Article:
What's the Best iPod Dock For You? Find Out Here...

The best iPod dock is the one that matches your own particular needs and your wallet! There are probably over a hundred different designs of iPod dock, but only a few will be of interest to you if you're looking for reasonable sound quality.

So, I'm going to ignore all the iPod docks under $100. They all sound about the same, and are great if you want a cheap and simple place to dump your iPod and hear the music without having to wear headphones.

But they can't give you high quality sound. You have to get over the $100 mark to start to get a good sound. But even then, only the very best iPod docks have a chance of rivaling a high-quality dedicated audio system (although there IS a way to do this, which I'll explain in a minute!).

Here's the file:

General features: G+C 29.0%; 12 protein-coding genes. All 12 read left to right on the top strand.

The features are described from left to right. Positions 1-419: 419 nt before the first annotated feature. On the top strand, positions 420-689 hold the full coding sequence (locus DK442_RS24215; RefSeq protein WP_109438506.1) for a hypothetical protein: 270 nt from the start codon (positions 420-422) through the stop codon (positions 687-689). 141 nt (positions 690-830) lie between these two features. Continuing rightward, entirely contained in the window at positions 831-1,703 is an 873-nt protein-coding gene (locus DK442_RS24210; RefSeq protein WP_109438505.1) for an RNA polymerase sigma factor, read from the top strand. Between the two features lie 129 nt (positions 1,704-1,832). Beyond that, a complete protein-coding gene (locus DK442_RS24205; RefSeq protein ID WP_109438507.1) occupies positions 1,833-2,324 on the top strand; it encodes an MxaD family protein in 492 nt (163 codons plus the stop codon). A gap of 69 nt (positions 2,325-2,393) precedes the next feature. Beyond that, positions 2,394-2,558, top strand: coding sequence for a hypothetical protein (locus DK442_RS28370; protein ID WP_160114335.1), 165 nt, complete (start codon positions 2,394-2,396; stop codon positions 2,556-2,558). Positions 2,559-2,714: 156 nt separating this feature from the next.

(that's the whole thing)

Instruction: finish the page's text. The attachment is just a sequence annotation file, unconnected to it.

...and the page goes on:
Why would you want an iPod dock in the first place?

The answer is:

  • speed
  • ease-of-use
  • very compact size
  • and relatively cheap room-filling music.

Let me explain the reasoning a little more...

You have some great music stored on your iPod, and you want to be able to hear it without wearing headphones, or else you want to share your listening experience with a friend. You need to get that music off your iPod and through an amplifier and speakers.

Click here to read a guide to amplifiers

Assuming your main music library is stored on your computer, you could always start up the computer, launch your music player application, find the music you want, select "play", and listen through your computer speakers.

But there's a faster, more convenient way - an iPod dock! All you have to do is slot your iPod into the dock, scroll to the playlist you want and off you go! But there is another advantage compared to a computer-based system.